Mullets, Moustaches and MicroPROLOG

There was more to the eighties than funny looking moustaches, mullets and screaming electrical guitars. I’m of course talking about the home computer revolution: the era when the end-user was more or less expected to have a solid understand of how the hardware and software worked. Some time ago I thought it would be a great idea to deepen my knowledge of this period, and did what any self-respecting man or woman would do in my situation: grow a moustache – ehr, I mean: read a book about it. The book in question is named The Personal Computer Handbook (Swedish: Allt du behöver veta om persondatorer), and is precisely the kind of book that I would normally scoff at. If it was written today that assessment would probably be correct, but it managed to surpass my wildest imaginations. Just look at this image from the second page, and you’ll probably understand why:

That’s the future right there! And the book keeps delivering. Instead of explaining how one uses a word processor it delves deep in technical details about electronics, peripherals, computer architectures, micro code, assembly code and finally high-level languages such as BASIC, LOGO, COBOL, LISP and finally the Prolog dialect microPROLOG. The text goes as follows (disclaimer: this is my translation from the Swedish book. The English version probably differs!):

At Imperial College in London, a team under the direction of Robert Kowalski has worked on a simplified version of PROLOG (called microPROLOG) intended to foster the children’s capability in logical thinking. This capability is not restricted to computers, but can also be applied in other areas such as mathematics, French, history and geographics.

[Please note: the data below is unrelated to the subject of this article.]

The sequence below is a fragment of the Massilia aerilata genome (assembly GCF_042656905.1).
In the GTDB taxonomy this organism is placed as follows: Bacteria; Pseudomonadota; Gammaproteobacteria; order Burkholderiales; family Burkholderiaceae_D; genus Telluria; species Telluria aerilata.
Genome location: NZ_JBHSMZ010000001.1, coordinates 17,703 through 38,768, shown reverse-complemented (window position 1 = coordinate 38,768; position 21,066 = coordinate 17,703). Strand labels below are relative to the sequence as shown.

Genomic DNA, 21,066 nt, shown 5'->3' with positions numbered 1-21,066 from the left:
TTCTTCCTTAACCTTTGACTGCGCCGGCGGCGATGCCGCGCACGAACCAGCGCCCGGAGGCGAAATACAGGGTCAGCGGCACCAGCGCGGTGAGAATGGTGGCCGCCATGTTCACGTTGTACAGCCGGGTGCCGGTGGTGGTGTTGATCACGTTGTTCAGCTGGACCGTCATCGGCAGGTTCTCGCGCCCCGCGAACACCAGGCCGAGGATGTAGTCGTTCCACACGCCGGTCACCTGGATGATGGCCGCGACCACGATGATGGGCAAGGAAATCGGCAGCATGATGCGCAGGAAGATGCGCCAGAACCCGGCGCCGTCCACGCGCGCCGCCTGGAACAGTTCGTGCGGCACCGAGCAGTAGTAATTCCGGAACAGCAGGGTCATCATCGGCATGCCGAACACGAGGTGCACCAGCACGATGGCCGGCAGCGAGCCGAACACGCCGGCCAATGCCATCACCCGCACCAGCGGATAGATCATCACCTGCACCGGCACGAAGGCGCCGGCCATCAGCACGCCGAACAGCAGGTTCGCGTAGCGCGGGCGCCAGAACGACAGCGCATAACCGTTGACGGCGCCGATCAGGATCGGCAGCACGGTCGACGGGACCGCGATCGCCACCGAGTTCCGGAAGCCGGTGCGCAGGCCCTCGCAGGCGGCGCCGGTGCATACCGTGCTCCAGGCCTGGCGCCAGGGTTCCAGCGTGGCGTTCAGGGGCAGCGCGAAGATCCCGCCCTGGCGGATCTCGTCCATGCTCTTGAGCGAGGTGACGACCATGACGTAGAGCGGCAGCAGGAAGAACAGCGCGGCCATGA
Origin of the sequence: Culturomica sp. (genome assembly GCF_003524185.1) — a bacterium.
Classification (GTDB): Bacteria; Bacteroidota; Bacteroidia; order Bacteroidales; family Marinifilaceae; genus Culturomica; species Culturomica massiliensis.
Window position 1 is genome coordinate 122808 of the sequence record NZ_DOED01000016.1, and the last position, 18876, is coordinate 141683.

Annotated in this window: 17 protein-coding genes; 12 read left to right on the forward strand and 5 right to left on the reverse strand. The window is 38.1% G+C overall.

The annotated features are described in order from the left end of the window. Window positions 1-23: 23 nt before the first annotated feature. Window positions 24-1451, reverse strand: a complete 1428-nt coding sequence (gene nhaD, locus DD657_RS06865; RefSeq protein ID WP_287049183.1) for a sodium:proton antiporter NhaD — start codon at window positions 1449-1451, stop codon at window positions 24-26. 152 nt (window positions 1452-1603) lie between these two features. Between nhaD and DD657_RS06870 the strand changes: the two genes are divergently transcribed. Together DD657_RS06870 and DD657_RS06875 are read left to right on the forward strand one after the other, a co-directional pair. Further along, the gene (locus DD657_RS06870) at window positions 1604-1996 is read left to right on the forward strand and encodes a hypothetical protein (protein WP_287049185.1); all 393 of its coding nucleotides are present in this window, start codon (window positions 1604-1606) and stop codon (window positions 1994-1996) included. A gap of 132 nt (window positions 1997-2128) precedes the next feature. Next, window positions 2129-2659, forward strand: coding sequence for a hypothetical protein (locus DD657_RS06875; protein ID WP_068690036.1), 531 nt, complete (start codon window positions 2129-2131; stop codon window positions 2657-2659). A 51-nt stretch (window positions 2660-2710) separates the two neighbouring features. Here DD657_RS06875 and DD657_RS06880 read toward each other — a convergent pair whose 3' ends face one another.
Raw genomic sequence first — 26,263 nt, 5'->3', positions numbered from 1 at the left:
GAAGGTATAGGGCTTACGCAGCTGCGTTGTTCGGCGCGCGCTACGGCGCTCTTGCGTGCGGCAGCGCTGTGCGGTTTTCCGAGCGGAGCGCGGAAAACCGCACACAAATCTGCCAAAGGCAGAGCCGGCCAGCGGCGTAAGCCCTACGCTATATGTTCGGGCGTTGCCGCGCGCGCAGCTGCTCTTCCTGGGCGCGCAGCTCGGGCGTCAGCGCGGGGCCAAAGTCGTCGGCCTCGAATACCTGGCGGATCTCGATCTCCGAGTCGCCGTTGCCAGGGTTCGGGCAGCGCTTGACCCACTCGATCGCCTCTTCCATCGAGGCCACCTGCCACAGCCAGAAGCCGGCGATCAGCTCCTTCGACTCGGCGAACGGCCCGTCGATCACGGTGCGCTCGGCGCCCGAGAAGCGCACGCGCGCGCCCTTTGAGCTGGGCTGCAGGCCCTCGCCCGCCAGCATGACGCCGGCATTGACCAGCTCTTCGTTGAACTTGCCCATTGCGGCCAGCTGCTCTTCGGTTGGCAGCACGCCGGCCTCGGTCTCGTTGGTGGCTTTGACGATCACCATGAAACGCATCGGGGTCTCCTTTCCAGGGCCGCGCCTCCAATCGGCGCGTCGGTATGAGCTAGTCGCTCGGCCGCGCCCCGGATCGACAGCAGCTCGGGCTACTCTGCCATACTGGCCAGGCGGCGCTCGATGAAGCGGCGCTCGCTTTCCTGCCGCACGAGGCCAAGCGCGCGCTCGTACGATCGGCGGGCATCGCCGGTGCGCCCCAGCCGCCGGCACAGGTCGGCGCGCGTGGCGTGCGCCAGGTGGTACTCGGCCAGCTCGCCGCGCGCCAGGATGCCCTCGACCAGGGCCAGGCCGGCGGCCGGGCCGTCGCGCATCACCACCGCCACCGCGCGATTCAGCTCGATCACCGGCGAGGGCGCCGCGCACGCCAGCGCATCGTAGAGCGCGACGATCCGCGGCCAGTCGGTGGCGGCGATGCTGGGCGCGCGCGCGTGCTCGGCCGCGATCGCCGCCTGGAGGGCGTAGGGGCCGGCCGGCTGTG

While LOGO’s Turtle Graphics is based on the computer’s ability to create images and figures, microPROLOG is focused on the computer’s ability to manipulate symbolic expressions. But Turtle Graphics has proved to be a such successful system, that it has been included in some versions of microPROLOG.

Simple PROLOG programs can be built from propositions that contains names of individuals and relations between them.

One first constructs atomic propositions (so-called because they are the simplest possible propositions.) For example: Anders is-neighbor-with Lisa. Lotta is-friend-with Nicke. Lisa is-fighting-with Anders.

One can also construct molecular (composite) propositions, for example: Maria likes Johan if Johan likes Maria and Johan is-nice-to Maria. Or: x is-larger-than y if x is-larger-than z and z is-larger-than y. One can ask questions to the computer that are based on these facts and relations. Writing microPROLOG programs is like writing simplified and logically clear English, and the children becomes excited by the fact that the computer understands a language so close to their own.

MicroPROLOG is just like BASIC an interactive language, where the pupil can add, remove and modify the program and immediately see the result of the modification. Individuals in simple programs can be replaced by variables or lists, for example: Johan has-favourite-groups (Police, Roxy Music, ABBA).

PROLOG can handle such lists by first dividing them into a head and a tail. The head is the first element in the list, and the tail is the rest. The head in Johan’s list is therefore “Police”, and the tail is everything else in the parenthesis. The same head-tail structure is also found in LISP and LOGO.

Recent studies show that education in BASIC programming learn children how they should use the computers of the seventies, while education in LOGO and microPROLOG prepares them for the computers of the eighties and the nineties.